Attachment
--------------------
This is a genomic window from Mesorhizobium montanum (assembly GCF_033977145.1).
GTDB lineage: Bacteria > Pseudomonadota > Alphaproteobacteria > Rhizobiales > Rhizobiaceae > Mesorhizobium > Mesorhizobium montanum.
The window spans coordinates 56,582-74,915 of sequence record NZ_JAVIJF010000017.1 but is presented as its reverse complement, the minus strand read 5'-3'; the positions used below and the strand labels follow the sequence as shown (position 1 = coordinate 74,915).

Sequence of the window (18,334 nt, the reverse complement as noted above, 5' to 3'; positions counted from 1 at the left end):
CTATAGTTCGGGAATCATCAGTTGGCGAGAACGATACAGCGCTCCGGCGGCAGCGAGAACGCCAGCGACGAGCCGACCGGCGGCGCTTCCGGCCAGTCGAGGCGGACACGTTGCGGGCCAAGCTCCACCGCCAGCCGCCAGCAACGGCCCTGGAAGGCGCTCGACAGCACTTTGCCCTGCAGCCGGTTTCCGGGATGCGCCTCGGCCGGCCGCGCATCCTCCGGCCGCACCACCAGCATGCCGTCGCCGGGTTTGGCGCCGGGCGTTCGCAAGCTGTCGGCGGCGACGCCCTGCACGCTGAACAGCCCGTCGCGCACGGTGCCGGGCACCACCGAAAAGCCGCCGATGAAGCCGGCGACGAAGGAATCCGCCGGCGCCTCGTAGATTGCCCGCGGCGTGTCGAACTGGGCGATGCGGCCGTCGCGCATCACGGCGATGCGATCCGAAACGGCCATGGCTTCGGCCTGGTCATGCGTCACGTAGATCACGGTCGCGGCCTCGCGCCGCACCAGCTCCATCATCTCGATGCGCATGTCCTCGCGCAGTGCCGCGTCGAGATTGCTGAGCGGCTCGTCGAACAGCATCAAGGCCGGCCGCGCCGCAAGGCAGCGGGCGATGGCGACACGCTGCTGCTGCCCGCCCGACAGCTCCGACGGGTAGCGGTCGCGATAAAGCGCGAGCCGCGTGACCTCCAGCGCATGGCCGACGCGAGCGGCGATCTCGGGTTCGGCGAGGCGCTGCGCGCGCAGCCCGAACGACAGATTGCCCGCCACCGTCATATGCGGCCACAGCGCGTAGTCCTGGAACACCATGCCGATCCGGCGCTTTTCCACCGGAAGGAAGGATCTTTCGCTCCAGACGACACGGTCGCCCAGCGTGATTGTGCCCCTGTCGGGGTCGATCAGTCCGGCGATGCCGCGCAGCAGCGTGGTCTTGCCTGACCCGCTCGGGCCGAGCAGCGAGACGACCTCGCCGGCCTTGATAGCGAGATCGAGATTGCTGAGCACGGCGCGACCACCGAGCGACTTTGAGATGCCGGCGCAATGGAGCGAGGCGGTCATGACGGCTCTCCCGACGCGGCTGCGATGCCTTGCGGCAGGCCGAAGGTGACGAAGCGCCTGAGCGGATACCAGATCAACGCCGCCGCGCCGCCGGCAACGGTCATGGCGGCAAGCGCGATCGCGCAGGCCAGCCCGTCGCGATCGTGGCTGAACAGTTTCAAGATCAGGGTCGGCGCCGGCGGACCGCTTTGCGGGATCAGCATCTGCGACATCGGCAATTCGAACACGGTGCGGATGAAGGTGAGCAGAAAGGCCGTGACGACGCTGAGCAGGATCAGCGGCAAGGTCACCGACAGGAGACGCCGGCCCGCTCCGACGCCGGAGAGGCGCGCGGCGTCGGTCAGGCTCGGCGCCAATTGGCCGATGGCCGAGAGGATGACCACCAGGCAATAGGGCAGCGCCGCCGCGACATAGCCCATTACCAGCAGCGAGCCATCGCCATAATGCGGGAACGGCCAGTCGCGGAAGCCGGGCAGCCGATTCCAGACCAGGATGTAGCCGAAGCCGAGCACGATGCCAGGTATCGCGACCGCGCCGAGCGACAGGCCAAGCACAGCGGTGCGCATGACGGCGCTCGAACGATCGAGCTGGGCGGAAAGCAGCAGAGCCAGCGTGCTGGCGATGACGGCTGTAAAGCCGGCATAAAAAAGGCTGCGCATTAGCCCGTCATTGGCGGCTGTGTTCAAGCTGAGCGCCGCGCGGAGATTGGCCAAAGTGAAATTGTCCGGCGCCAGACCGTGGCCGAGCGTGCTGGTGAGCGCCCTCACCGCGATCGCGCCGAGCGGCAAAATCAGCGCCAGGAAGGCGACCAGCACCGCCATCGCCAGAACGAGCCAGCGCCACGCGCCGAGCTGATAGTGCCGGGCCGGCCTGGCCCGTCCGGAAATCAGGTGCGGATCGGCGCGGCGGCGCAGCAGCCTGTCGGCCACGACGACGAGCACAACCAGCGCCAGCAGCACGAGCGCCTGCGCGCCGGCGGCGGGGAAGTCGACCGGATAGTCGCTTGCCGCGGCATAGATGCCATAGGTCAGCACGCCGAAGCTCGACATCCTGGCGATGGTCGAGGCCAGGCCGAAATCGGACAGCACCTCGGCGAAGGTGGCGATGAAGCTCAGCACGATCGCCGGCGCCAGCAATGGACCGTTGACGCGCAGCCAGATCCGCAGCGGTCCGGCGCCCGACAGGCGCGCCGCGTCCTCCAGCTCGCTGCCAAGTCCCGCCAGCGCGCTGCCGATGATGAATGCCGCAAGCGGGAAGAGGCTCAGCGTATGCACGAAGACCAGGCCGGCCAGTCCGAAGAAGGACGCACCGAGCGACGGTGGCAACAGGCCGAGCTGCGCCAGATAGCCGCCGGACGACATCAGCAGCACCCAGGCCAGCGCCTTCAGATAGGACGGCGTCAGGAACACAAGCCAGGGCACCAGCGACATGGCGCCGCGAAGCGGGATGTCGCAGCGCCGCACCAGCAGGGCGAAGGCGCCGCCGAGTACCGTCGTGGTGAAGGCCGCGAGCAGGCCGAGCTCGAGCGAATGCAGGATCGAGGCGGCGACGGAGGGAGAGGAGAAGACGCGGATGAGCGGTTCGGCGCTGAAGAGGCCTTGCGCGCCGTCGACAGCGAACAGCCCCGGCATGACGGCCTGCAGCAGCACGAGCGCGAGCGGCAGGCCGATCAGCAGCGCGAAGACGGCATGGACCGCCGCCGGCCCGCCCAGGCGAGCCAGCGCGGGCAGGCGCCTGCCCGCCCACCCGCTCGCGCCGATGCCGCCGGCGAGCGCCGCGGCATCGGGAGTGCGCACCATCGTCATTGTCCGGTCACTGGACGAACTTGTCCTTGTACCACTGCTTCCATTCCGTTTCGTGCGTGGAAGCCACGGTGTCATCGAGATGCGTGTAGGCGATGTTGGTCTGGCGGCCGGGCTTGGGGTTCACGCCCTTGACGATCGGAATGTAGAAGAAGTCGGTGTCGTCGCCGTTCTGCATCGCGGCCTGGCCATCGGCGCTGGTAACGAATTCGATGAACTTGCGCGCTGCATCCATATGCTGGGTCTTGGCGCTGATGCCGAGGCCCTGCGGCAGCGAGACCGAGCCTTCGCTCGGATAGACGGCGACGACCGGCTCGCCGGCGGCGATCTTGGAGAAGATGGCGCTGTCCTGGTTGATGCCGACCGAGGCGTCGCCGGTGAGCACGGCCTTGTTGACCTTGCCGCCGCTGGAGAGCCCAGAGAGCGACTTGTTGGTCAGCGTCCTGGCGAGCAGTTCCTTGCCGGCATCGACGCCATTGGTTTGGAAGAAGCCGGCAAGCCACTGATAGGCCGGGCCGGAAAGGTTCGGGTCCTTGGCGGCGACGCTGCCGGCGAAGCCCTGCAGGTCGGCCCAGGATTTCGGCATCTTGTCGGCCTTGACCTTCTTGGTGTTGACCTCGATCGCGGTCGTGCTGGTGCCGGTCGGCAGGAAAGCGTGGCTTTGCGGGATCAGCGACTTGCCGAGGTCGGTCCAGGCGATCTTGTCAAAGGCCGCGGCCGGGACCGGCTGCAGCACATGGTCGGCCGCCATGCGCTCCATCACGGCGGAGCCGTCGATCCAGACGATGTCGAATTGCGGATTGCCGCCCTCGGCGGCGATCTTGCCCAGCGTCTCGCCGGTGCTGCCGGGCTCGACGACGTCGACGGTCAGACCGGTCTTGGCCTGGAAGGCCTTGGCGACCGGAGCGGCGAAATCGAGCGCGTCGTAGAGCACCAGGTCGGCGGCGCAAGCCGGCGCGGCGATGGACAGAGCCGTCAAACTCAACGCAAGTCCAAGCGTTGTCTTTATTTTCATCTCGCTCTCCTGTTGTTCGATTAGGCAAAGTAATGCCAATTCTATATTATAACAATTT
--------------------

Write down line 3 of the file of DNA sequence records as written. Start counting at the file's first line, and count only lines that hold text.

The window spans coordinates 56,582-74,915 of sequence record NZ_JAVIJF010000017.1 but is presented as its reverse complement, the minus strand read 5'-3'; the positions used below and the strand labels follow the sequence as shown (position 1 = coordinate 74,915).